Source: Nature
Date: 31 March 2004

Liquorice extract sweetens old age

Carbenoxolone could aid verbal memory


A drug derived from liquorice may boost brain function and slow age-related memory loss, research suggests. Carbenoxolone, which is traditionally used to soothe ulcers, improves mental functioning in healthy elderly men and cognitively impaired diabetic patients.

The drug slows the sort of memory decline that occurs with normal ageing, says Jonathan Seckl from the University of Edinburgh, who led the study. It may, for example, help people to remember random words or recall what they did at the weekend.

It could also slow the early stages of Alzheimer's disease, says Seckl, although this has yet to be tested. The early stages of dementia are indistinguishable from normal memory loss, so the drug could be given to stave off symptoms.

Ten healthy elderly men, without any memory impairment, took carbenoxolone three times a day, the team report in Proceedings of the National Academy of Sciences1. Four weeks later, the subjects performed about 10% better on tests of verbal fluency (the ability to use and recall certain words) than nonmedicated controls. "Carbenoxolone boosts a specific verbal aspect of their memory," says Seckl.

The drug also improved word recall in 12 patients with type-2 diabetes who had already developed memory problems. Their scores also went up by about 10%.

Around half of elderly diabetics develop memory problems as chronically high blood sugar levels take their toll on the functioning of the brain. Over 170 million people worldwide suffer from diabetes.

Stressed out

Age-related memory decline is thought to be triggered by chronic stress, such as that caused by a long-term illness. This raises levels of the stress hormone cortisol in the brain. Humans with chronically high cortisol levels have smaller hippocampi - a brain structure linked with learning and memory - and develop memory problems, explains Seckl. Fortunately, the same problems are not thought to be caused by the wear and tear of everyday life.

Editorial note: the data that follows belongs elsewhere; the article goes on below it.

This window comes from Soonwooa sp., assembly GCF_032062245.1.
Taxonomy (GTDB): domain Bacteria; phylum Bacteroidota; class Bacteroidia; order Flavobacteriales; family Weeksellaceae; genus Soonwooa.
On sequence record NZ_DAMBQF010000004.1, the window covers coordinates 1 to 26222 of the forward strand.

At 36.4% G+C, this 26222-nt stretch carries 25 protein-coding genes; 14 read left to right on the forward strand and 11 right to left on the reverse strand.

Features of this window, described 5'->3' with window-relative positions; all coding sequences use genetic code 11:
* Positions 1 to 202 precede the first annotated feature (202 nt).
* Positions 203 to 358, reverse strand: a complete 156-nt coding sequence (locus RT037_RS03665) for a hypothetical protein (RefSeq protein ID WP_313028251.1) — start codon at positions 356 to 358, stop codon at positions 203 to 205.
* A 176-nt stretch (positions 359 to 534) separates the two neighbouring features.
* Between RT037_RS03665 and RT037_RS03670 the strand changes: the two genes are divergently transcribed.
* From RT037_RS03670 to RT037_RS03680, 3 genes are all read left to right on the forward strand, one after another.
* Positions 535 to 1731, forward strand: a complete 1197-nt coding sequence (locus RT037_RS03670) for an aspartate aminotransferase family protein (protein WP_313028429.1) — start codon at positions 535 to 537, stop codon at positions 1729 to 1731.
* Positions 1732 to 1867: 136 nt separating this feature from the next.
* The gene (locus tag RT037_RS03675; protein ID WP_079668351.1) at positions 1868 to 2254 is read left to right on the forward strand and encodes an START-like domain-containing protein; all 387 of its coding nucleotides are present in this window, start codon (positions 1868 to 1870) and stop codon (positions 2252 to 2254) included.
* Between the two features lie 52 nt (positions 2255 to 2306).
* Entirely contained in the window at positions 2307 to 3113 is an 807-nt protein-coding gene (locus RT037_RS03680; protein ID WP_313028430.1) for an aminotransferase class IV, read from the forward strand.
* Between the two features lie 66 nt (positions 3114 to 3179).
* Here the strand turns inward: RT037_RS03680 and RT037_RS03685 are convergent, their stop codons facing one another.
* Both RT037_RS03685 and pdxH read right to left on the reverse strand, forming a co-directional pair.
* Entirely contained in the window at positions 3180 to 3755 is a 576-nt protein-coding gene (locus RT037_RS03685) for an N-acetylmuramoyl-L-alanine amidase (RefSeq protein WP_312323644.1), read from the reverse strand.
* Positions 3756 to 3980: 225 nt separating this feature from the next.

Carbenoxolone works by lowering levels of cortisol in the brain, says Seckl. The drug binds to proteins in the hippocampus where it is thought to trigger the expression of genes that aid learning and memory.

"The study confirms that the aged brain can respond to changes in stress hormone levels," says Sonia Lupien from Douglas Hospital McGill University, Montreal, who studies the effects of stress on memory. And that indicates that this kind of memory loss is not permanent, she says: "It shows that the cells are not dead and the changes that some people think are irreversible are not."

The drug cannot be taken alone. Carbenoxolone raises blood pressure, so subjects also took an anti-hypertensive medicine. Both drugs are well tested so they should be safe to prescribe long term, says Seckl.

The team is now planning larger clinical trials.


Seckl, J. R. et al. P.N.A.S., published online, doi:10.1073/pnas.0306996101 (2004).

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